A Representative Summer Dish
Many Koreans associate summer with naengmyeon (cold noodles), kong-guksu (cold bean soup with chewy noodles, highlighted in the July 2012 issue of <Korea Agrafood>), oinaengchae (cold soup with seaweed and cucumber, June 2011), bibimguksu (noodles mixed with vegetables and red pepper sauce, May 2011), and jjol-myeon (chewy noodles).
These dishes are perfect summer foods that boost energy in the hot season. Among them, jjol-myeon, bibim naengmyeon, and bibimguksu are spicy noodle dishes. The most important factor that separates the three kinds - even though they may use the same ingredients - is the noodles. In this issue, we introduce jjol-myeon, a dish made with very, very chewy noodles.
The “jjol” in the name comes from the Korean word jjolgithada, which means very chewy or elastic. “Myeon” stands for noodles. Thus, the name literally means chewy noodles.
Jjol-myeon is popular at snack bars because the dish is cheap and relatively simple to cook, especially when compared to other spicy Korean noodles. What’s more, it has a sweet and sour taste enjoyed by many. A bowl of jjol-myeon will cool you down in the midst of the heat.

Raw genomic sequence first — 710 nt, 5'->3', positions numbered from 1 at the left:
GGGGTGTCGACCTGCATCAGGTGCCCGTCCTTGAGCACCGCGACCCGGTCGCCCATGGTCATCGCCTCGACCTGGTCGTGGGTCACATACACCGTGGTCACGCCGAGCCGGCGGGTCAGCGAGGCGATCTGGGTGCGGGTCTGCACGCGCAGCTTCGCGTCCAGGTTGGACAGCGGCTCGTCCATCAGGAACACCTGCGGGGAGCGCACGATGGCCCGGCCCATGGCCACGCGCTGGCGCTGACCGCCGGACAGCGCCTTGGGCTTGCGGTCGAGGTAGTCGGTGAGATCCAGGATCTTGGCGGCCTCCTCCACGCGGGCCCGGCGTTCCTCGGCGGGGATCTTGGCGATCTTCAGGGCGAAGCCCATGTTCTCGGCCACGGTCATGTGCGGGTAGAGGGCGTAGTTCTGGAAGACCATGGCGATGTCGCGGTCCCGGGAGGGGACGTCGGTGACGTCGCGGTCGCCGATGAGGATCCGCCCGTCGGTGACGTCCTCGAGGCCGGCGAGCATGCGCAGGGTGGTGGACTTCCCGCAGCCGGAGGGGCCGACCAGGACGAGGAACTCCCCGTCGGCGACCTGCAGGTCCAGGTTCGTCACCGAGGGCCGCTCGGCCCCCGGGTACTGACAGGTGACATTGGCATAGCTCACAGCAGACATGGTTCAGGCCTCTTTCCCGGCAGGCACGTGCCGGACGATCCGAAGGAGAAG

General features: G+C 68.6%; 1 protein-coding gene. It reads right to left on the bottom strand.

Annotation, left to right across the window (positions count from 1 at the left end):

Before boiling, separate jjol-myeon noodles from each other. If you put a block of jjol-myeon into boiling water as is, the noodles will stick together into a large lump. Add orange juice to the sauce. Orange juice doesn’t just make the dish tastier, it also makes it easier to mix the sauce with the noodles.
How to Make Jjol-myeon (Two Servings)
Main Ingredients: 200g jjol-myeon, 40g cucumber, 20g sesame leaf, 10g lettuce, 5g cabbage, 40g carrot, 100g bean sprouts, an egg.
Sauce Ingredients: 30g red pepper paste, 15g red pepper powder, 13g sugar, 4g garlic, 15ml sesame oil, 30ml vinegar, 30ml orange juice, 4g ground sesame mixed with salt.
1. Put all the sauce ingredients into a bowl. Let the mixture mature while you are performing other steps.
2. Boil an egg.
3. Wash the vegetables.
4. Roll up sesame leaves and lettuce. Slice the roll. Slice carrots, cabbage, and cucumber into thin pieces about 4cm long.
5. Blanch bean sprouts in boiling water.
6. Boil jjol-myeon and put it in cold water.
7. Drain the noodles through a colander.
8. Put bean sprouts, sesame leaves, and lettuce on a plate. Then lay the jjol-myeon on top of that. Top with the rest of the vegetables. Pour the sauce and place the egg. The dish is ready.
Park Sung Eun firstname.lastname@example.org
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